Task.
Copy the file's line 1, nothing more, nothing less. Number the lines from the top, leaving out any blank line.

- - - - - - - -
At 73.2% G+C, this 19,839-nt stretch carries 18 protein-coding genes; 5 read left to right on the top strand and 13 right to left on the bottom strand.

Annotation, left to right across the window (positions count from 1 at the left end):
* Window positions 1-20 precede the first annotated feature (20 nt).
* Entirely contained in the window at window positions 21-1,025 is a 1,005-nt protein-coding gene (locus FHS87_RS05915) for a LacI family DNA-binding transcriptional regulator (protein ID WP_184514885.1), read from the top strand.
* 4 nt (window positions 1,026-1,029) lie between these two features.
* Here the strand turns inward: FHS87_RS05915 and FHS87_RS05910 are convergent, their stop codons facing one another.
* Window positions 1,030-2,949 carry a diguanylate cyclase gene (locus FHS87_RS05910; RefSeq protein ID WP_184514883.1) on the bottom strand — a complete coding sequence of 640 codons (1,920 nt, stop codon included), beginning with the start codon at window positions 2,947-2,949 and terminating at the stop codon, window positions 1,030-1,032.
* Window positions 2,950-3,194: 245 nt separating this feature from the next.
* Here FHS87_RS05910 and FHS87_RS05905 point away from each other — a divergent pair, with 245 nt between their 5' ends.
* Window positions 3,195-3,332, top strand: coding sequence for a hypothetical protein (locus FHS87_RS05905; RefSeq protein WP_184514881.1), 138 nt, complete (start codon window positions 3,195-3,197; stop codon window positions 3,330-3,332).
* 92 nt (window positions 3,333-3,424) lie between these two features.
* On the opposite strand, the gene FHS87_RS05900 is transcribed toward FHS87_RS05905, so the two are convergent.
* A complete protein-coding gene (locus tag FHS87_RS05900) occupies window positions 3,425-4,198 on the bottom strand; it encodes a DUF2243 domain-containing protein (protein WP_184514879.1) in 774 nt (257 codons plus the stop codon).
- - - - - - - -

At 73.2% G+C, this 19,839-nt stretch carries 18 protein-coding genes; 5 read left to right on the top strand and 13 right to left on the bottom strand.